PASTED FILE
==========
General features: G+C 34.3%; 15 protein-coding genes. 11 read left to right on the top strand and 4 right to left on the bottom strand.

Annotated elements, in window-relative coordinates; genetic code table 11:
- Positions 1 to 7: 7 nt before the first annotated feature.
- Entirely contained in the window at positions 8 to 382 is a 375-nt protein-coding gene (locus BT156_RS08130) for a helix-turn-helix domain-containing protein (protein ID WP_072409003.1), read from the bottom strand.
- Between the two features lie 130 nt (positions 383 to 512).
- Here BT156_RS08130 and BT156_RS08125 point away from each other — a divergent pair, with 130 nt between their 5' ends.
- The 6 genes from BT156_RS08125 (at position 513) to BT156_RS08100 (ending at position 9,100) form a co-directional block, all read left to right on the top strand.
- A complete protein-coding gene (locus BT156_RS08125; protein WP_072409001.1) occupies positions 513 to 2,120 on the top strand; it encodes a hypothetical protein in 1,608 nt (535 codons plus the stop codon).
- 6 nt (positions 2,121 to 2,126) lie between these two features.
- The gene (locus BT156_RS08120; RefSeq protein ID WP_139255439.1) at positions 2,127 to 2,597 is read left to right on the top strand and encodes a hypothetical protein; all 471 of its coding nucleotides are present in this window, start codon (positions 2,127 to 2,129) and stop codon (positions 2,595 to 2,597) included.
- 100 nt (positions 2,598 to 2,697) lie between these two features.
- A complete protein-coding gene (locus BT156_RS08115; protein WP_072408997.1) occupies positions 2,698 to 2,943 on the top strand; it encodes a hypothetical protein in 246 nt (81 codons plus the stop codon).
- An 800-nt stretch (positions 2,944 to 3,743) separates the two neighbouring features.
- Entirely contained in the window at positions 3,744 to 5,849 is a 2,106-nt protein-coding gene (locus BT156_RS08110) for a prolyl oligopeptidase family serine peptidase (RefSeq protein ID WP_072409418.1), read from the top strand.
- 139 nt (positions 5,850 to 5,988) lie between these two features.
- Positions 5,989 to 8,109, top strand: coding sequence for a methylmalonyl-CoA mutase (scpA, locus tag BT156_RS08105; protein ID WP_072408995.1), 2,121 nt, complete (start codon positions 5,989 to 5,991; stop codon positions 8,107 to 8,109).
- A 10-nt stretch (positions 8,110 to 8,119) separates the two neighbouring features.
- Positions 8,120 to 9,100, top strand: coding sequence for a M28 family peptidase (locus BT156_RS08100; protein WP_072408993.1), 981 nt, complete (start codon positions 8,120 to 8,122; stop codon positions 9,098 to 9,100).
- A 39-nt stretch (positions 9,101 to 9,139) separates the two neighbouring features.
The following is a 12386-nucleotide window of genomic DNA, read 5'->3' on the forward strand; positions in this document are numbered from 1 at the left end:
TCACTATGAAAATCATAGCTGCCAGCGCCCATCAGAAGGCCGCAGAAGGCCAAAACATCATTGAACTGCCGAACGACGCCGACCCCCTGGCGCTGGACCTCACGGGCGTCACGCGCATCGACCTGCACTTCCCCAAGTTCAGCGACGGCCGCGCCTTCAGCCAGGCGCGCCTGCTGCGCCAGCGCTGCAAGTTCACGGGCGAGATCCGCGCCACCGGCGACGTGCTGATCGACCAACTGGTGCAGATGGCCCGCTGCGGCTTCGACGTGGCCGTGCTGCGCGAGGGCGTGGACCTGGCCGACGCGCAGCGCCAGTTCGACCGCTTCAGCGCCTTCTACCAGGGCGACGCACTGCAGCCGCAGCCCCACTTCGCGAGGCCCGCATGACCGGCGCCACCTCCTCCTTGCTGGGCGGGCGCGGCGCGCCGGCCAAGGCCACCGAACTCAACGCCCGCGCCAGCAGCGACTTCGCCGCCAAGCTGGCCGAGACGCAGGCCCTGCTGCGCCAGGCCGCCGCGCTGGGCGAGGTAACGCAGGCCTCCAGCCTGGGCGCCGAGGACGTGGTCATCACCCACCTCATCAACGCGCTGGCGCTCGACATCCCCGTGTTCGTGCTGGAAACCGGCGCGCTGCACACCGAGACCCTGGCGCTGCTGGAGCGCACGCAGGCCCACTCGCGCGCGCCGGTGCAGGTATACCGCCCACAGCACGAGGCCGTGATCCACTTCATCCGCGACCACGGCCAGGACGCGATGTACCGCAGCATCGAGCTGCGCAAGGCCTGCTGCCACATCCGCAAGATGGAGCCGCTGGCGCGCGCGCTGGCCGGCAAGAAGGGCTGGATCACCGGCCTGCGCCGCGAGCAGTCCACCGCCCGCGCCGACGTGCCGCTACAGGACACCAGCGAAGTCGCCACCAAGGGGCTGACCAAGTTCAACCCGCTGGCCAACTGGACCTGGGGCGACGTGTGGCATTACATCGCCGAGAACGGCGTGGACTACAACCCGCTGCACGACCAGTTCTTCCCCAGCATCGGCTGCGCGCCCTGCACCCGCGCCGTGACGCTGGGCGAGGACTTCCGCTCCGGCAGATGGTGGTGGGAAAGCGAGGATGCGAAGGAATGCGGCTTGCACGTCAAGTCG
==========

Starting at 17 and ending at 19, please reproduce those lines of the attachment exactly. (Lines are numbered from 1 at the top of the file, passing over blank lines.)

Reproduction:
- A 10-nt stretch (positions 8,110 to 8,119) separates the two neighbouring features.
- Positions 8,120 to 9,100, top strand: coding sequence for a M28 family peptidase (locus BT156_RS08100; protein WP_072408993.1), 981 nt, complete (start codon positions 8,120 to 8,122; stop codon positions 9,098 to 9,100).
- A 39-nt stretch (positions 9,101 to 9,139) separates the two neighbouring features.